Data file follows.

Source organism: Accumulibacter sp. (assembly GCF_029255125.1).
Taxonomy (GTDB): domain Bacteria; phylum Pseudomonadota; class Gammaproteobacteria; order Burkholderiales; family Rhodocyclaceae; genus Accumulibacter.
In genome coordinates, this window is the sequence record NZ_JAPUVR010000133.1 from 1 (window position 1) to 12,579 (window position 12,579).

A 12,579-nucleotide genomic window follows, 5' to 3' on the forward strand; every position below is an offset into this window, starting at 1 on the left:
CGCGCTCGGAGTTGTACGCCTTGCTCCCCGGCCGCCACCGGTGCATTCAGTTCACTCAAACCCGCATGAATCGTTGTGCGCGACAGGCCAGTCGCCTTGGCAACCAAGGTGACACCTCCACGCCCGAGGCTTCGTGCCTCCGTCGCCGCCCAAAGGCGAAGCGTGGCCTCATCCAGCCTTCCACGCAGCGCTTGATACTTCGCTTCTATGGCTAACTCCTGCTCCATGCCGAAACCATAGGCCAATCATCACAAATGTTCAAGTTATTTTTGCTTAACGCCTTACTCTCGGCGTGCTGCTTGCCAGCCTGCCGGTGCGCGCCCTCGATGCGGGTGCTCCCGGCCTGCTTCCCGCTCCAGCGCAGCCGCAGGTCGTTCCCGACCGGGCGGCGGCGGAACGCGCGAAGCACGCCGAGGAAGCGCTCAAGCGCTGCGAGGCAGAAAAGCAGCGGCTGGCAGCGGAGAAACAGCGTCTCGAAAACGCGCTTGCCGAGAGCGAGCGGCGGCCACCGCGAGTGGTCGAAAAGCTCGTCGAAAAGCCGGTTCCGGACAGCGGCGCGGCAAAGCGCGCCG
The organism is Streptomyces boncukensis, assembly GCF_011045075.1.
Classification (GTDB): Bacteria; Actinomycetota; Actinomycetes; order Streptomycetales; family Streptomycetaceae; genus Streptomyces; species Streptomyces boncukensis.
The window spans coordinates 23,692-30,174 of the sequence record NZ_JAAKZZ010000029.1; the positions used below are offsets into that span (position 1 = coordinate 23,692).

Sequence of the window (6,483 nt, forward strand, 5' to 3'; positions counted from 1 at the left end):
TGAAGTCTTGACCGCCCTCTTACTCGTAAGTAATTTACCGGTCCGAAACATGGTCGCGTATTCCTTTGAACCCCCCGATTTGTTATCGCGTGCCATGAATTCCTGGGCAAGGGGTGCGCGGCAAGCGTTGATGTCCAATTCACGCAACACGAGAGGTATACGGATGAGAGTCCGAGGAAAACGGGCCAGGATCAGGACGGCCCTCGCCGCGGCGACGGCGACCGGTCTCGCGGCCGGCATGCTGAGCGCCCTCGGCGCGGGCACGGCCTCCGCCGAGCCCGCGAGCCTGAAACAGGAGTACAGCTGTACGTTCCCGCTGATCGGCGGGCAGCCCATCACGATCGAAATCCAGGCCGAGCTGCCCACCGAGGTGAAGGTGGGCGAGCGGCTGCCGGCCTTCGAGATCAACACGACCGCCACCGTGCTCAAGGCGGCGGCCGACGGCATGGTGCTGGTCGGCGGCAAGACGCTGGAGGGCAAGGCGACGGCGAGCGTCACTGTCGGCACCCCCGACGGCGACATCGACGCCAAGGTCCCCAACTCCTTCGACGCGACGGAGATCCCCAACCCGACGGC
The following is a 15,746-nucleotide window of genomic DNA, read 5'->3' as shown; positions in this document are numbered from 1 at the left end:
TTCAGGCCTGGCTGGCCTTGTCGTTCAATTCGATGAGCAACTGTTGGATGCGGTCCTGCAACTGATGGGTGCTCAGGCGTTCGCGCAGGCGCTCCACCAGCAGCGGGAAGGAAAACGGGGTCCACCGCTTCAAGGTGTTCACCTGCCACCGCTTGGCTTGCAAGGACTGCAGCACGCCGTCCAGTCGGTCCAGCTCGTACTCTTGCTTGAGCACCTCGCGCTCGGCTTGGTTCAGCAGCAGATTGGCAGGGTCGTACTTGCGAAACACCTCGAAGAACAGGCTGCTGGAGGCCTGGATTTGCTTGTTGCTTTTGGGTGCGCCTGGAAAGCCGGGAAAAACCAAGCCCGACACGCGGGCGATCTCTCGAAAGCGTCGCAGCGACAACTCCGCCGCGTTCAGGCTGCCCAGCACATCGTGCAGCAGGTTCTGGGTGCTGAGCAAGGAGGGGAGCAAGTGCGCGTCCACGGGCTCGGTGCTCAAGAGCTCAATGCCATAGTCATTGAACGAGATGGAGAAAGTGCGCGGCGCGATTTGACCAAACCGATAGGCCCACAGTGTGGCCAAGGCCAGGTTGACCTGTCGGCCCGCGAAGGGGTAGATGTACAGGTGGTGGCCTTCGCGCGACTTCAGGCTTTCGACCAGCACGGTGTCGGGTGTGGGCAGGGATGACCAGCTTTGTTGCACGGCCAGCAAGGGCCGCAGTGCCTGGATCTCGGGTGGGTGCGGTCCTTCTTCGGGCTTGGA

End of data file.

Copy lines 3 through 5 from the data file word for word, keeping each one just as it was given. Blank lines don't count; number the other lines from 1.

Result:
In genome coordinates, this window is the sequence record NZ_JAPUVR010000133.1 from 1 (window position 1) to 12,579 (window position 12,579).

A 12,579-nucleotide genomic window follows, 5' to 3' on the forward strand; every position below is an offset into this window, starting at 1 on the left:
CGCGCTCGGAGTTGTACGCCTTGCTCCCCGGCCGCCACCGGTGCATTCAGTTCACTCAAACCCGCATGAATCGTTGTGCGCGACAGGCCAGTCGCCTTGGCAACCAAGGTGACACCTCCACGCCCGAGGCTTCGTGCCTCCGTCGCCGCCCAAAGGCGAAGCGTGGCCTCATCCAGCCTTCCACGCAGCGCTTGATACTTCGCTTCTATGGCTAACTCCTGCTCCATGCCGAAACCATAGGCCAATCATCACAAATGTTCAAGTTATTTTTGCTTAACGCCTTACTCTCGGCGTGCTGCTTGCCAGCCTGCCGGTGCGCGCCCTCGATGCGGGTGCTCCCGGCCTGCTTCCCGCTCCAGCGCAGCCGCAGGTCGTTCCCGACCGGGCGGCGGCGGAACGCGCGAAGCACGCCGAGGAAGCGCTCAAGCGCTGCGAGGCAGAAAAGCAGCGGCTGGCAGCGGAGAAACAGCGTCTCGAAAACGCGCTTGCCGAGAGCGAGCGGCGGCCACCGCGAGTGGTCGAAAAGCTCGTCGAAAAGCCGGTTCCGGACAGCGGCGCGGCAAAGCGCGCCG